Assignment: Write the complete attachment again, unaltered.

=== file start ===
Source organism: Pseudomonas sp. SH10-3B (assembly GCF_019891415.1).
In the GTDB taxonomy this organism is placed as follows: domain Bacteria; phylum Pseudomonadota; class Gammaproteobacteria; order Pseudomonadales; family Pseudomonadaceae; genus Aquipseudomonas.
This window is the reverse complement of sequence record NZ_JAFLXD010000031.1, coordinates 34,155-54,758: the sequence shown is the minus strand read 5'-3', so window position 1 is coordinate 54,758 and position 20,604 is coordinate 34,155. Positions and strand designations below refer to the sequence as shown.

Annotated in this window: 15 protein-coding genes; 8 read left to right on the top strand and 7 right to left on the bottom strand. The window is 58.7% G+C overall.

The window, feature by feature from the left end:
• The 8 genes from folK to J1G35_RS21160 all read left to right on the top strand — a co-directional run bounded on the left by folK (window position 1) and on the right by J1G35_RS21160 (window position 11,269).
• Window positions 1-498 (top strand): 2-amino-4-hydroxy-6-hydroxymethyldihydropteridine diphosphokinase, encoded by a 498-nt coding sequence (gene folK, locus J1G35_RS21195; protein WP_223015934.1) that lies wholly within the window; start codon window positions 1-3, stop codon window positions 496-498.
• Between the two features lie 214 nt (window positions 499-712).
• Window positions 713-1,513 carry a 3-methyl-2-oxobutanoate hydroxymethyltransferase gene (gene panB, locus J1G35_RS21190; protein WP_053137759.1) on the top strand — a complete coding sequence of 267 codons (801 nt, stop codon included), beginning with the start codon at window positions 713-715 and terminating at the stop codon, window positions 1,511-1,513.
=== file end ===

Source organism: Pseudomonas sp. SH10-3B (assembly GCF_019891415.1).
In the GTDB taxonomy this organism is placed as follows: domain Bacteria; phylum Pseudomonadota; class Gammaproteobacteria; order Pseudomonadales; family Pseudomonadaceae; genus Aquipseudomonas.
This window is the reverse complement of sequence record NZ_JAFLXD010000031.1, coordinates 34,155-54,758: the sequence shown is the minus strand read 5'-3', so window position 1 is coordinate 54,758 and position 20,604 is coordinate 34,155. Positions and strand designations below refer to the sequence as shown.

Annotated in this window: 15 protein-coding genes; 8 read left to right on the top strand and 7 right to left on the bottom strand. The window is 58.7% G+C overall.

The window, feature by feature from the left end:
• The 8 genes from folK to J1G35_RS21160 all read left to right on the top strand — a co-directional run bounded on the left by folK (window position 1) and on the right by J1G35_RS21160 (window position 11,269).
• Window positions 1-498 (top strand): 2-amino-4-hydroxy-6-hydroxymethyldihydropteridine diphosphokinase, encoded by a 498-nt coding sequence (gene folK, locus J1G35_RS21195; protein WP_223015934.1) that lies wholly within the window; start codon window positions 1-3, stop codon window positions 496-498.
• Between the two features lie 214 nt (window positions 499-712).
• Window positions 713-1,513 carry a 3-methyl-2-oxobutanoate hydroxymethyltransferase gene (gene panB, locus J1G35_RS21190; protein WP_053137759.1) on the top strand — a complete coding sequence of 267 codons (801 nt, stop codon included), beginning with the start codon at window positions 713-715 and terminating at the stop codon, window positions 1,511-1,513.